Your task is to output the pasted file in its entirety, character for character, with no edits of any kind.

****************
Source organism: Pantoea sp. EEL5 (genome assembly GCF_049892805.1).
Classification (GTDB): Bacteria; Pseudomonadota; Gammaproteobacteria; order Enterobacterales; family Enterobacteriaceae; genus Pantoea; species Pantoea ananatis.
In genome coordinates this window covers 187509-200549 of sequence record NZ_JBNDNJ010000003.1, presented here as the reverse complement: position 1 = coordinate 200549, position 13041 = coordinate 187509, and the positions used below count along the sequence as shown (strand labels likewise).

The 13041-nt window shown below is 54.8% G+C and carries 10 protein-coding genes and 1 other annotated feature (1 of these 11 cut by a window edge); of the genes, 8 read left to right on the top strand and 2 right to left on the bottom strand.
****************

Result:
Source organism: Pantoea sp. EEL5 (genome assembly GCF_049892805.1).
Classification (GTDB): Bacteria; Pseudomonadota; Gammaproteobacteria; order Enterobacterales; family Enterobacteriaceae; genus Pantoea; species Pantoea ananatis.
In genome coordinates this window covers 187509-200549 of sequence record NZ_JBNDNJ010000003.1, presented here as the reverse complement: position 1 = coordinate 200549, position 13041 = coordinate 187509, and the positions used below count along the sequence as shown (strand labels likewise).

The 13041-nt window shown below is 54.8% G+C and carries 10 protein-coding genes and 1 other annotated feature (1 of these 11 cut by a window edge); of the genes, 8 read left to right on the top strand and 2 right to left on the bottom strand.